LI Bus Helps the Census Count
MTA Long Island Bus has partnered with the 2010 Census providing use of the Rosa Parks Hempstead Transit Center to support an outreach campaign designed to increase the number of people who mail back 2010 Census forms. The Transit Center was selected because of its central location in Nassau County and the volume of people who use the facility. Twenty-five thousand to 30,000 passengers file through its doors daily.
On a wet, chilly spring morning you could count the number of people milling about the Hempstead Transit Center. In a way, that was exactly the point. That morning, the Census Bureau's New York Regional Office came to the transit center as part of its Partnership and Data Services Program. The program was established to build relationships through community organizations, businesses and other local groups.
"Coming to a place like this exemplifies the 2010 Census grassroots community outreach strategy, and it enables us to engage with people who may have reservations about mailing back their census form," said Igor Alves, Media Specialist for the Partnership Program.
Despite being a national institution -- the first Census count took place in 1790 -- many people are still wary of filling out the short questionnaire. According to Alves, people react positively to the Census message when they are reached one-on-one in surroundings they are comfortable with. He says transit hubs are among the most trusted and familiar locations to the public along with schools and houses of worship.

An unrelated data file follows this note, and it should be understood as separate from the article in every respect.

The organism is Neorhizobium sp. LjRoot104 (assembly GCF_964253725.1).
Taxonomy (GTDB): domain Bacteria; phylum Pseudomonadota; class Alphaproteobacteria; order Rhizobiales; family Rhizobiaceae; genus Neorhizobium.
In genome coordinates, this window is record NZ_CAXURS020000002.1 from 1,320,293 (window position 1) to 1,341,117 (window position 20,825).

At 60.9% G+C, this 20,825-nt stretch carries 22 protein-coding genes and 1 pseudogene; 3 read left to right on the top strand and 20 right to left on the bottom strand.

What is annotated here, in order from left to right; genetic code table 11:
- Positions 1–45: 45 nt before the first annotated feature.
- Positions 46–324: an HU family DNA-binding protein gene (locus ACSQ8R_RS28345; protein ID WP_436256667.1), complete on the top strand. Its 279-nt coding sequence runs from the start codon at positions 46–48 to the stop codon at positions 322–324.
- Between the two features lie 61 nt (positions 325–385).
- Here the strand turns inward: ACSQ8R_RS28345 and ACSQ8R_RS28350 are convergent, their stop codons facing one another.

Besides promoting good community relations, Census participation benefits public transportation as well. Data is used to help develop Title VI Civil Rights reports and non-discriminatory service for such things as bus routes. Census data are also used to apportion congressional seats and distribute more than $400 billion in federal funds each year.
Statistics show that for each percentage point increase in the national mail-back response rate, the Census Bureau saves taxpayers about $80 to $90 million in face-to-face interview costs.
On that front, Omar Enriquez, the partnership specialist working the Hempstead Transit Center outreach, thinks LI Bus made a full accounting of itself. "This was a great location for us," he said. "We hit the right audience with the right message."
So far, the results are bearing this out. Alves says New York State surpassed its 2000 mail participation rate by one percentage point, despite an environment of lower overall participation in questionnaires of any kind. "We're grateful for all the help we received from LI Bus and the rest of the MTA," he added.